Tremaine D. Speer confronted another man with a gun in a convenience store parking lot, demanded his money, and then shot the man in the stomach. That much is undisputed. However, Speer’s crime is only the starting point of the arguments in the recent Colorado Supreme Court case People v. Speer. Speer claimed his crime sprung not from his lust to steal money, but from his desire to protect his little brother from the threats of Jamar Dickey. The defendant spun a tale of intimidation and coercion, testifying that he feared Dickey would carry out his threats to kill Speer and his brother unless he went along with Dickey’s plan. Thus, he complied when Dickey allegedly hatched a plot to set up a sham car purchase from the victim, provided Speer a gun and a car, and instructed Speer to lie in wait for the victim so he could take back the money Dickey paid.
At the conclusion of Speer’s trial, his proffered jury instruction on the affirmative defense of duress was rejected by the trial court. A division of the Colorado Court of Appeals held on appeal that the trial court erred in not allowing a jury instruction on the duress defense. In turn, the Colorado Supreme Court reversed the Court of Appeals, upholding the trial court’s decision that no reasonable jury could find that Speer offered credible evidence to satisfy the elements of duress.
Although other issues were raised in People v. Speer, this article will focus on the Court’s construction of the elements of duress, and its conflation of the defenses of duress and necessity. Merging necessity and duress might be questioned in light of the statutory distinction between the two affirmative defenses by the General Assembly, and the more profound theoretical distinction that flows from the typical categorization of necessity as a justification defense and duress as an excuse defense.
A. Majority reasoning
The elements of the affirmative defense of duress are established by statute in Colorado. The statute requires the defendant’s conduct be coerced through 1) the use or threatened use of unlawful force, 2) upon him or another person, 3) sufficient so that a “reasonable person in his situation would have been unable to resist.” The objective standard of reasonableness is the fulcrum on which this case turns. Writing for the majority in Speer, Justice Nathan B. Coats explained that the reasonableness standard further requires a “specific and imminent threat of injury under circumstances leaving the defendant no reasonable alternative other than to violate the law for which he stands charged.” Justice Coats makes clear that the requirements of imminence and lack of reasonable alternatives are imported from the closely related defense of necessity.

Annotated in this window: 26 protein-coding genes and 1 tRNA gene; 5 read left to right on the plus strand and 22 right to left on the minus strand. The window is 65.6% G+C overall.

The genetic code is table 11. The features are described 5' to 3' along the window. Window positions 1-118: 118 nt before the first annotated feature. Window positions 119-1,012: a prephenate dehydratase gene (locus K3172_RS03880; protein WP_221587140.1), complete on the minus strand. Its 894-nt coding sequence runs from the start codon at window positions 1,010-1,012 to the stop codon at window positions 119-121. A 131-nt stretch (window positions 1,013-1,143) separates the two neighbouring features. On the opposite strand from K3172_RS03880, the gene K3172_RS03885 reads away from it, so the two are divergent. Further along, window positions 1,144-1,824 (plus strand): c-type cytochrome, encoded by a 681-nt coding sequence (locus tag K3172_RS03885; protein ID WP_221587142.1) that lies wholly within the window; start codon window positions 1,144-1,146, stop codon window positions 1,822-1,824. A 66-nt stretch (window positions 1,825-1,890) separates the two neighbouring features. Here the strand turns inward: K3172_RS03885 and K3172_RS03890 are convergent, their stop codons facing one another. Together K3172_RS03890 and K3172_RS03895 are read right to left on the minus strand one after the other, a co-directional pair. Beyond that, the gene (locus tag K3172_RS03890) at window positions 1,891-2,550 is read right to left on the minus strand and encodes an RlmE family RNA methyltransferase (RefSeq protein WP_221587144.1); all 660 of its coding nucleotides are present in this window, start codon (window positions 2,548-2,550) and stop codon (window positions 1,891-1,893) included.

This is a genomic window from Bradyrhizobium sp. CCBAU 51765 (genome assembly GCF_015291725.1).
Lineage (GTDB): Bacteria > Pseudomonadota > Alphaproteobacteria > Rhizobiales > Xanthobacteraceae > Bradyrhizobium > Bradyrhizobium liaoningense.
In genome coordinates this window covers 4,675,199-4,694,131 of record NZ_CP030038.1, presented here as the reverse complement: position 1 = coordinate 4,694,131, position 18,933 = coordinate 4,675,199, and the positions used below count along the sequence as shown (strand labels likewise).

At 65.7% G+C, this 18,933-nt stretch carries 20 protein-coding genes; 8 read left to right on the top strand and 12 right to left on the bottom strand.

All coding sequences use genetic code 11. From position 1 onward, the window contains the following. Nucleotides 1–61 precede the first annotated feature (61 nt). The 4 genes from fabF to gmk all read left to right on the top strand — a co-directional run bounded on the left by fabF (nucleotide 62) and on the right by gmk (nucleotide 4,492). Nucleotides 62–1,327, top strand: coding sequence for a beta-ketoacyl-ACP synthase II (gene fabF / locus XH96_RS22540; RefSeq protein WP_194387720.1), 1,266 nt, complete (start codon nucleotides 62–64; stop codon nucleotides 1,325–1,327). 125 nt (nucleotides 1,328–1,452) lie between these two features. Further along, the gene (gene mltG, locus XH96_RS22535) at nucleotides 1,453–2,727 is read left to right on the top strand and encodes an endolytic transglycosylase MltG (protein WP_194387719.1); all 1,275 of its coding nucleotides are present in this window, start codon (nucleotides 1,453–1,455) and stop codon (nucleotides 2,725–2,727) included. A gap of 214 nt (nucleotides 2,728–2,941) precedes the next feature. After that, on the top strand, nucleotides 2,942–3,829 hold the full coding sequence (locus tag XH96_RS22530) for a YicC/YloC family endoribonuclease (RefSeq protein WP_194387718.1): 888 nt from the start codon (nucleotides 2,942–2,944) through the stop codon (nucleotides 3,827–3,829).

Accordingly, the majority found that Speer failed to offer credible evidence that he faced an imminent threat that allowed him no way to avoid committing the crime; Speer was in control of a gun and a car and Dickey left to conduct the sham car purchase. If one accepts the majority’s explanation of the elements of duress, this conclusion appears to be unavoidable.
B. Dissent reasoning
A vigorous dissent by Justice Monica M. Marquez rejected the majority’s construction of the elements of duress. Specifically, she argued that importing the requirements of imminence and lack of reasonable alternatives into the statutory definition of duress exceeded the court’s role, amounting to inappropriate legislating from the bench.